Susan Tunis's Reviews > The Stranger's Child

The Stranger's Child by Alan Hollinghurst
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's review
Mar 22, 2012

it was amazing

Period drama meets social satire in Alan Hollinghurst’s capable hands

Alan Hollinghurst’s latest epic opens on a scene I found very reminiscent of Ian McEwan’s Atonement. It’s a wealthy British country house, and the family is looking forward to son, George, coming home for a visit with his school friend, Cecil. Over the course of a long weekend, Cecil is involved with greater or lesser romantic escapades with members of the family, and winds up writing a lengthy poem that immortalizes both the events of that weekend and eventually the man. That poem is what he will forever be remembered for, and in ways the writing of it alters the family for generations.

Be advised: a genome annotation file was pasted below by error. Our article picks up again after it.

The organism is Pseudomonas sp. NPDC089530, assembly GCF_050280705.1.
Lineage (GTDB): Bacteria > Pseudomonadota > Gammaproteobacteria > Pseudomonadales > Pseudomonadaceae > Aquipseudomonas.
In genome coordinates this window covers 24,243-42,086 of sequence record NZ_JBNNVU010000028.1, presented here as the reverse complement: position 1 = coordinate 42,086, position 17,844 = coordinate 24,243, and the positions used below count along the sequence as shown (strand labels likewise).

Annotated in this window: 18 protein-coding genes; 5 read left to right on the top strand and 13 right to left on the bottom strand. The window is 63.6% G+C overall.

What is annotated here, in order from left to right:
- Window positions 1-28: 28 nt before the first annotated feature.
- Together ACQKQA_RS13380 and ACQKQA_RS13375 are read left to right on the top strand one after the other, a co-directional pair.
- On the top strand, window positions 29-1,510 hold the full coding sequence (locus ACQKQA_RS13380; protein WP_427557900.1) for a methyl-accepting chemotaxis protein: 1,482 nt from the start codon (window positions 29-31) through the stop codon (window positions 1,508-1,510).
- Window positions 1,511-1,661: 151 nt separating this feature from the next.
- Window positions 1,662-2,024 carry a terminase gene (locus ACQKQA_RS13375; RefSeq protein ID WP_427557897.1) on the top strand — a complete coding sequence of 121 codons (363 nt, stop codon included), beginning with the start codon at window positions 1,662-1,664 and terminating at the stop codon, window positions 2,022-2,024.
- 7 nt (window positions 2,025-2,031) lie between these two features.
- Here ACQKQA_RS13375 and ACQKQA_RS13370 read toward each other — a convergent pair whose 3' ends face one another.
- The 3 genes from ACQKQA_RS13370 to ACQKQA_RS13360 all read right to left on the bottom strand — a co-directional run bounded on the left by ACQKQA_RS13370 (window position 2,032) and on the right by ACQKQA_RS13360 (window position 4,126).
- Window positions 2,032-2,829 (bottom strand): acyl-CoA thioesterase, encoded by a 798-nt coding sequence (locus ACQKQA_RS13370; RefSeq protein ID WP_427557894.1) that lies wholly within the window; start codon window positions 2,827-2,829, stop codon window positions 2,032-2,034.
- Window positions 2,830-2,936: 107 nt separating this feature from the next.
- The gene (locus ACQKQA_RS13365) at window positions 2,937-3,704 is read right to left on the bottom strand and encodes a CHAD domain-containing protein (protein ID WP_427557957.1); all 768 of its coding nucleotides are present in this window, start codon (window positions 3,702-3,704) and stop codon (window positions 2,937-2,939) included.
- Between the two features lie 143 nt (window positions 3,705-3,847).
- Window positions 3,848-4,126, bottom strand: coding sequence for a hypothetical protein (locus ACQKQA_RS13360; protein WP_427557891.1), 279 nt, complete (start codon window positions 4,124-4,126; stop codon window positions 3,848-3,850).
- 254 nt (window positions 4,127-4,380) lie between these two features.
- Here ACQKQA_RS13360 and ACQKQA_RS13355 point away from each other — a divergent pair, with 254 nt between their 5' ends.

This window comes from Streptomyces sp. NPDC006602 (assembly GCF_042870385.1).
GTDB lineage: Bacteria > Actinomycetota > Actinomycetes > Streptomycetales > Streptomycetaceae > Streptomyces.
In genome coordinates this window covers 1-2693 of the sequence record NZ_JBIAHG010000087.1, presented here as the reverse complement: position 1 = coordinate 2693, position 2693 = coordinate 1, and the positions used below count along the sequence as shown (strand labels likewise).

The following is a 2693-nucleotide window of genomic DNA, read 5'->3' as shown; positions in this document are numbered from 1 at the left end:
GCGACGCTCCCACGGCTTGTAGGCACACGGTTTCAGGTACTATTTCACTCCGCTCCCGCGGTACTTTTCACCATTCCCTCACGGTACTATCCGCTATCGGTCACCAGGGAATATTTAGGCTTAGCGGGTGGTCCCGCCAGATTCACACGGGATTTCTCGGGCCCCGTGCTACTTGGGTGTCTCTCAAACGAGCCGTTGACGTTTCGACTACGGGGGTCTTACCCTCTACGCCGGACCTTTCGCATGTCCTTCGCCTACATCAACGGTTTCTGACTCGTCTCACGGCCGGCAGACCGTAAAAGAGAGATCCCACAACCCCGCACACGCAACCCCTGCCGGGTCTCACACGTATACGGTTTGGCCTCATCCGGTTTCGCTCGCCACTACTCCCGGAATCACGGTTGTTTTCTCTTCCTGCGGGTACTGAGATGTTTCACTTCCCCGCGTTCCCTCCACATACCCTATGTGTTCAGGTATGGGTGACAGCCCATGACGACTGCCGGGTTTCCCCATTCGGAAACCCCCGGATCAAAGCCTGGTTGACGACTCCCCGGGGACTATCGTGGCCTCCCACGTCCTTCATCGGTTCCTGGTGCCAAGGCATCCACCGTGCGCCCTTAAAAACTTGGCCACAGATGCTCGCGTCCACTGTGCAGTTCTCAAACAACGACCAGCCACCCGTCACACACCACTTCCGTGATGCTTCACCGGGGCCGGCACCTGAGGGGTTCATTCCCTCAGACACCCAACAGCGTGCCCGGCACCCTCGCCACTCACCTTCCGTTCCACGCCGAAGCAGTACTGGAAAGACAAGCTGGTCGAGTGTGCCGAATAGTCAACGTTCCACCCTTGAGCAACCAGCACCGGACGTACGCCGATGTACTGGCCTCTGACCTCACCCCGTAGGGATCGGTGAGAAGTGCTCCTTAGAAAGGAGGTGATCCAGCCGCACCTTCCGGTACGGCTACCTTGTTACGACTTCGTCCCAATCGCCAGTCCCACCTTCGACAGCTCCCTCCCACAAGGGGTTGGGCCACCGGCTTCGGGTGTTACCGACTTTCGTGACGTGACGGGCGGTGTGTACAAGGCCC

For the entire novel, told in five parts and covering most of the last century, springs from that opening section. The events of that weekend ripple forward through time in unexpected ways. The novel is written in an episodic fashion, so as each section opens, the reader must figure out when and where they are, and must look for familiar characters and connections to add to the whole.

It is no surprise that former Booker Prize-winner Hollinghurst writes beautifully, but not being familiar with his work, I was a little surprised by his talent for humor and satire. For this novel is definitely having fun with the British class system. I’m confident I’d have enjoyed it all the more if I was English, but I enjoyed it plenty as is. And while there’s a healthy dose of humor and that satirical edge, Hollinghurst sells his drama equally well. Characters are richly developed, and Hollinghurst has an expansive canvas on which to tell his tale. He believably depicts nearly a century’s worth of historic periods, and has clearly done his homework. All in all, The Stranger’s Child was a success on all counts.

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